Clarion Moderately Well 61 - 102 cm (24 - 48 in)  
    Nicollet Somewhat Poorly 30 – 61 cm (12 – 24 in)  
    Webster Poorly < 30 cm (< 12 in)  
    Glencoe Very Poorly < 30 cm (< 12 in), and
    accumulation of organic matter
     

    Table courtesy of C. J. Moorberg

    Notice that the wetter the drainage class (that is, the shallower the depth to the seasonal high water table), the higher the “aqu” formative element becomes in the overall classification. That is because Soil Taxonomy prioritizes soil management considerations. The depth to the seasonal high water table would be a management concern for most land uses for the Nicollet, Webster, and Glencoe series; it would be of less concern for the Clarion series, and thus “aqu” is not included in the classification.

    Also note that for the Glencoe series, in addition to having the “aqu” formative element as part of the suborder, the “cumulic” formative element has been designated in the subgroup. That formative element alludes to a “thickened epipedon” caused by the accumulation of organic matter. Because the water table is so shallow, little oxygen is available at the surface for a significant portion of the growing season. This slows decomposition, allowing organic matter to build, thus creating a thickened epipedon with lots of organic matter.

    Activity 4: Practicing Soil Taxonomy Interpretations with State Soils of the US

    State soils have been selected for all 50 states and three territories in the U.S. The group of soils represents a diverse sample of soil conditions and classifications. It serves as an interesting focus for a little practice at deciphering and understanding Soil Taxonomy. Use the attached list of state soils in Table 4.7 along with Table 4.2, Table 4.3, and Table 4.4 to answer the following questions:

    What is the most commonly recognized ORDER among the state soils?

    Which of the soil ORDERS is not represented in the list of state soils?

    How many Oxisols are represented by the 53 soils?

    What is the complete SUBORDER name for the state soil of Alaska?

    How many Vertisols are represented in the state soils?

    In what soil property does the Downer soils of New Jersey differ from the Greenwich soils or Deleware?

    The state soil of South Carolina has a soil condition identified by its great group. What element is present in the upper 50 cm of this soil? (Hint: use Table 4.4)

    What is the complete taxanomic name for the state soil of Kansas?

    Table 4.7. Soil Taxonomy classifications of state soils of the U.S.

    Series State Family Classification
    Tanana AK coarse-loamy, mixed, superactive, subgelic Typic Aquiturbels
    Bama AL fine-loamy, siliceous, subactive, thermic Typic Paleudults
    Stuttgart AR fine, smectitic, thermic Albaquultic Hapludalfs
    Casa Grande AZ fine-loamy, mixed, superactive, hyperthermic Typic Natrargids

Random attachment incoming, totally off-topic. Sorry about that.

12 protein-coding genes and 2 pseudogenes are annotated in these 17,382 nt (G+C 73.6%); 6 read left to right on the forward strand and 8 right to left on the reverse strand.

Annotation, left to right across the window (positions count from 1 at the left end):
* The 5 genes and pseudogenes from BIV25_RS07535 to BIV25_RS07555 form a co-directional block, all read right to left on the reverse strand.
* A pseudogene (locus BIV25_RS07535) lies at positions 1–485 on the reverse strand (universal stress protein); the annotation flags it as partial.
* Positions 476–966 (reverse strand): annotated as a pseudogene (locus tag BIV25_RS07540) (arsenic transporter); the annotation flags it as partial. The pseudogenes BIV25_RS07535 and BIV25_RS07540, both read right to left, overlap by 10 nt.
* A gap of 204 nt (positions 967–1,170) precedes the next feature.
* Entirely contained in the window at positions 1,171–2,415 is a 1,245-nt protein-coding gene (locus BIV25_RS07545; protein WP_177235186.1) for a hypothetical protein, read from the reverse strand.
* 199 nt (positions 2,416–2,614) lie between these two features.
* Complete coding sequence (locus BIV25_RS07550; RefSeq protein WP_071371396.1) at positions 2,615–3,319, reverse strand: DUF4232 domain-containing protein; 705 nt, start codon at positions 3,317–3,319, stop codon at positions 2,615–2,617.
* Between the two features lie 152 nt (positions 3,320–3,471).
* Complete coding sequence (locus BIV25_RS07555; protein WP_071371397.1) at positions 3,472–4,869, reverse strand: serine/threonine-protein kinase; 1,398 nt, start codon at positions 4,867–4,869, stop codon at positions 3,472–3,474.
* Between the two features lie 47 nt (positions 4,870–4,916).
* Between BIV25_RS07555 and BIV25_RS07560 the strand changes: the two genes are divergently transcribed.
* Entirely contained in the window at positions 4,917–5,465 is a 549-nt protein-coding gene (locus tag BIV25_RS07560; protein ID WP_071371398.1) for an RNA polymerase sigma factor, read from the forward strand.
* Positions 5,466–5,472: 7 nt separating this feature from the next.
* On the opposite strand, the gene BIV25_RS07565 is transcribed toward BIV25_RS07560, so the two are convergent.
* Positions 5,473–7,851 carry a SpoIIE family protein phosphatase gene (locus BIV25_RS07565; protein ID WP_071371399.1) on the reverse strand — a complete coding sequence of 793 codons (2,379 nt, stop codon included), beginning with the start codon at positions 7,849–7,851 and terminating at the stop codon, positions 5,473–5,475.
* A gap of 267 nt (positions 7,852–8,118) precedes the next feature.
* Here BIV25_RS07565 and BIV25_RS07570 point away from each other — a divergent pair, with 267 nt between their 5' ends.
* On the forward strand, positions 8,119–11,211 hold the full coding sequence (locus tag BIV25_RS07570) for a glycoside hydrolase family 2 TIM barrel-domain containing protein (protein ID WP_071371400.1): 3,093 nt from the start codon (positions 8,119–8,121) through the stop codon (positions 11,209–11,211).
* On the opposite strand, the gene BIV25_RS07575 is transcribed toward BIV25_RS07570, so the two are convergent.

San Joaquin CA fine, mixed, active, thermic Abruptic Durixeralfs
    Seitz CO clayey-skeletal, smectitic Ustic Glossocryalfs
    Windsor CT mixed, mesic Typic Udipsamments
    Greenwich DE coarse-loamy, mixed, semiactive, mesic Typic Hapludults
    Myakka FL sandy, siliceous, hyperthermic Aeric Alaquods
    Tifton GA fine-loamy, kaolinitic, thermic Plinthic Kandiudults
    Akina GU very-fine, kaolinitic, isohyperthermic Inceptic Haplustox
    Hilo HI medial over hydrous, ferrihydritic, isohyperthermic Acrudoxic
    Hydrudands
    Tama IA fine-silty, mixed, superactive, mesic Typic Argiudolls
    Threebear ID medial over loamy, amorphic over mixed, superactive, frigid
    Oxyaquic Udivitrands
    Drummer IL fine-silty, mixed, superactive, mesic Typic Endoaquolls
    Miami IN fine-loamy, mixed, active, mesic Oxyaquic Hapludalfs
    Harney KS fine, smectitic, mesic Typic Argiustolls
    Crider KY fine-silty, mixed, active, mesic Typic Paleudalfs
    Ruston LA fine-loamy, siliceous, semiactive, thermic Typic Paleudults
    Paxton MA coarse-loamy, mixed, active, mesic Oxyaquic Dystrudepts
    Sassafras MD fine-loamy, siliceous, semiactive, mesic Typic Hapludults
    Chesuncook ME coarse-loamy, isotic, frigid Aquic Haplorthods
    Kalkaska MI sandy, isotic, frigid Typic Haplorthods
    Lester MN fine-loamy, mixed, superactive, mesic Mollic Hapludalfs
    Menfro MO fine-silty, mixed, superactive, mesic Typic Hapludalfs
    Natchez MS coarse-silty, mixed, superactive, thermic Typic Eutrudepts
    Scobey MT fine, smectitic, frigid Aridic Argiustolls
    Cecil NC fine, kaolinitic, thermic Typic Kanhapludults
    Williams ND fine-loamy, mixed, superactive, frigid Typic Argiustolls
    Holdrege NE fine-silty, mixed, superactive, mesic Typic Argiustolls
    Marlow NH coarse-loamy, isotic, frigid Oxyaquic Haplorthods
    Downer NJ coarse-loamy, siliceous, semiactive, mesic Typic Hapludults
    Panistaja NM fine-loamy, mixed, superactive, mesic Ustic Haplargids
    Orovada NV coarse-loamy, mixed, superactive, mesic Durinodic Xeric
    Haplocambids
    Honeoye NY fine-loamy, mixed, semiactive, mesic Glossic Hapludalfs
    Miamian OH fine, mixed, active, mesic Oxyaquic Hapludalfs
    Port OR fine-silty, mixed, superactive, thermic Cumulic Haplustolls
    Hazleton PA loamy-skeletal, siliceous, active, mesic Typic Dystrudepts
    Bayamon PR very-fine, kaolinitic, isohyperthermic Typic Hapludox